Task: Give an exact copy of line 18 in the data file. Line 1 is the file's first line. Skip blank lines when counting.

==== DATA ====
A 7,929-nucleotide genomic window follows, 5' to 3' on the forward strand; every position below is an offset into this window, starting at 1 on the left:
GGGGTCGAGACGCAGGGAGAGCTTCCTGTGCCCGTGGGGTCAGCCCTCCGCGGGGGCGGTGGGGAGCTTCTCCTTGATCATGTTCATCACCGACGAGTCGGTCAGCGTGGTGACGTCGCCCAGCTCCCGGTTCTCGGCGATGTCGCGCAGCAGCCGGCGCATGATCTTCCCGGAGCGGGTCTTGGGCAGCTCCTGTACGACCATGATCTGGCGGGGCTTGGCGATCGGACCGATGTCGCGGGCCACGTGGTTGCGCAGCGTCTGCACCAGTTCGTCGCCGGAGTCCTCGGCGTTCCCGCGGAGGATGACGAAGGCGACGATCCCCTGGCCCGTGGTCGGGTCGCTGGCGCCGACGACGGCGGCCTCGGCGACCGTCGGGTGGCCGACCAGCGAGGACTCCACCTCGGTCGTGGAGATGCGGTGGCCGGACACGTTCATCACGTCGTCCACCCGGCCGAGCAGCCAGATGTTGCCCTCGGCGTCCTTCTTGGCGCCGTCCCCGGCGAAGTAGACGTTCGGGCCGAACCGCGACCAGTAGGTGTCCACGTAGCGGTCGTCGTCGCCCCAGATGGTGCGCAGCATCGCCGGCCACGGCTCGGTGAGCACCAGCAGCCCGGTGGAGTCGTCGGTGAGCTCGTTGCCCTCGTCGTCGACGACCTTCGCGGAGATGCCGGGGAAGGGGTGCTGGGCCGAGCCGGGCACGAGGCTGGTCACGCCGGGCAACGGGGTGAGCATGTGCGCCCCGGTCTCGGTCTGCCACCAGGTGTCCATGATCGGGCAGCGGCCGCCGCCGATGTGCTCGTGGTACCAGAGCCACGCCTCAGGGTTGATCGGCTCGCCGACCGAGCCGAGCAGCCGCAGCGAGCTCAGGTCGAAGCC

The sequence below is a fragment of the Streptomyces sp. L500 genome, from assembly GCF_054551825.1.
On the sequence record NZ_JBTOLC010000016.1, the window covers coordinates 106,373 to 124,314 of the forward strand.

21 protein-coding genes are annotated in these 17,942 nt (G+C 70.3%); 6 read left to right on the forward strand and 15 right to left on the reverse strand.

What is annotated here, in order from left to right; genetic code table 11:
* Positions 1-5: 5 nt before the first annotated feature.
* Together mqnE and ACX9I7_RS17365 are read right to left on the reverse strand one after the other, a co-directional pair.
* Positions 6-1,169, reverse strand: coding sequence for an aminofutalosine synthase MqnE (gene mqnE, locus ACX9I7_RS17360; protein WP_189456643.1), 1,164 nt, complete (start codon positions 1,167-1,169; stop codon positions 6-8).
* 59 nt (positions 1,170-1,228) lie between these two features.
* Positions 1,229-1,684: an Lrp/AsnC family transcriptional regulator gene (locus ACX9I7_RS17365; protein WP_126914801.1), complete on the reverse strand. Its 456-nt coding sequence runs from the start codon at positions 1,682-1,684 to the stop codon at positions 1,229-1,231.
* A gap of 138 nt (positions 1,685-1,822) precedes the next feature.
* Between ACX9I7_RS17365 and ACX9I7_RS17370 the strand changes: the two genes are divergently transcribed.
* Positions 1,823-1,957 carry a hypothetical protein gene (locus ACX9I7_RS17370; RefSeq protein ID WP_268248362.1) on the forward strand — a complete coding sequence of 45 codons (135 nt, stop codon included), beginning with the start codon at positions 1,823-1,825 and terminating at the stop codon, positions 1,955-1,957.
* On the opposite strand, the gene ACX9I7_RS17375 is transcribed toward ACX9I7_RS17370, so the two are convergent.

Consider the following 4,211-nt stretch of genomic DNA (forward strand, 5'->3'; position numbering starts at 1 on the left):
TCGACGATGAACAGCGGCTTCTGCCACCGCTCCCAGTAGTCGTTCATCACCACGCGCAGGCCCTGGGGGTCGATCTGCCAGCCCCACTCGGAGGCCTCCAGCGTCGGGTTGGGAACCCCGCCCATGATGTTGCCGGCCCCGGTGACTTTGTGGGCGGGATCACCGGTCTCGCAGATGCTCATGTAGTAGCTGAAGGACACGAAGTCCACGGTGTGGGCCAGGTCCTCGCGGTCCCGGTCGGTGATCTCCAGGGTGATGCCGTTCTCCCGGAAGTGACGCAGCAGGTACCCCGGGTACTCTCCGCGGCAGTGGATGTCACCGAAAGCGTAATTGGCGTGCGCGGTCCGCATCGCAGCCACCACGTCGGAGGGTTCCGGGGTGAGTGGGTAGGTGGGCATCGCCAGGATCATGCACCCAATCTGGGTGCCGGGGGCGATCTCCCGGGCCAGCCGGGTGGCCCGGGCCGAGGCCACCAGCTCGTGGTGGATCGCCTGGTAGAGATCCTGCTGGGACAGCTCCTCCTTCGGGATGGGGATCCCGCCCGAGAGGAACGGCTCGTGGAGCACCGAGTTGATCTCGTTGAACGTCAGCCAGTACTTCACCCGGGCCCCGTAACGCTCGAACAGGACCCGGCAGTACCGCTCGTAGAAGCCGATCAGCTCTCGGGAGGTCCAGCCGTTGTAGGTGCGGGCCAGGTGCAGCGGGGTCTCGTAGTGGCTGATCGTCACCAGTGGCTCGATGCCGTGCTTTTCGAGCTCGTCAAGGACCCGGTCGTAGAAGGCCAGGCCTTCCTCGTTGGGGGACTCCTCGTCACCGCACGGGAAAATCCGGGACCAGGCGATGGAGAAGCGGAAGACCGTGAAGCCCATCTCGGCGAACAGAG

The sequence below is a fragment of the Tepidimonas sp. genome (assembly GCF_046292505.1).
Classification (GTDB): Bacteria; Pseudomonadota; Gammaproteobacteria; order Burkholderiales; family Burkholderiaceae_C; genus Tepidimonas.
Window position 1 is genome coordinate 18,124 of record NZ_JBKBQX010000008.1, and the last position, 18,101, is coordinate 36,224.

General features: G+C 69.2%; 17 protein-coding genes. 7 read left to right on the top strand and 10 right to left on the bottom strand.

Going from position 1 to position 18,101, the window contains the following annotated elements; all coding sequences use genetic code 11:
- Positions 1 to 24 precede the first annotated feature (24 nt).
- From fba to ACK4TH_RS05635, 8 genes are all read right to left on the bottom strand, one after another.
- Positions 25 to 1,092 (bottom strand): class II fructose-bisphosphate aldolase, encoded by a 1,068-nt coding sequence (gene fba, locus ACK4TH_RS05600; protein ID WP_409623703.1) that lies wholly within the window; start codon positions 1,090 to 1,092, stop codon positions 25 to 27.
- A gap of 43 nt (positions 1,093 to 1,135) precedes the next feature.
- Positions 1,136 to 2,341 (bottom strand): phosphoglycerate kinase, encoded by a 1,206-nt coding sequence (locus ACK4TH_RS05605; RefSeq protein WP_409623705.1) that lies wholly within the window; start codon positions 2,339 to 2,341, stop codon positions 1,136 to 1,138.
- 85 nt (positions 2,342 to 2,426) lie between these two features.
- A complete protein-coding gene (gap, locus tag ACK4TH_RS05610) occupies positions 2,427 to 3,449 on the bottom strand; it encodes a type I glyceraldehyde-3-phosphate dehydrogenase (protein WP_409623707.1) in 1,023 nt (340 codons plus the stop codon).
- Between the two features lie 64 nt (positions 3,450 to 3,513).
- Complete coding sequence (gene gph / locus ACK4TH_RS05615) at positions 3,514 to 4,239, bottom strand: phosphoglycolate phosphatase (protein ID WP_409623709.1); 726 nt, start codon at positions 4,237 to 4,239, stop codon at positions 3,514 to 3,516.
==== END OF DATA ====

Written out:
The sequence below is a fragment of the Tepidimonas sp. genome (assembly GCF_046292505.1).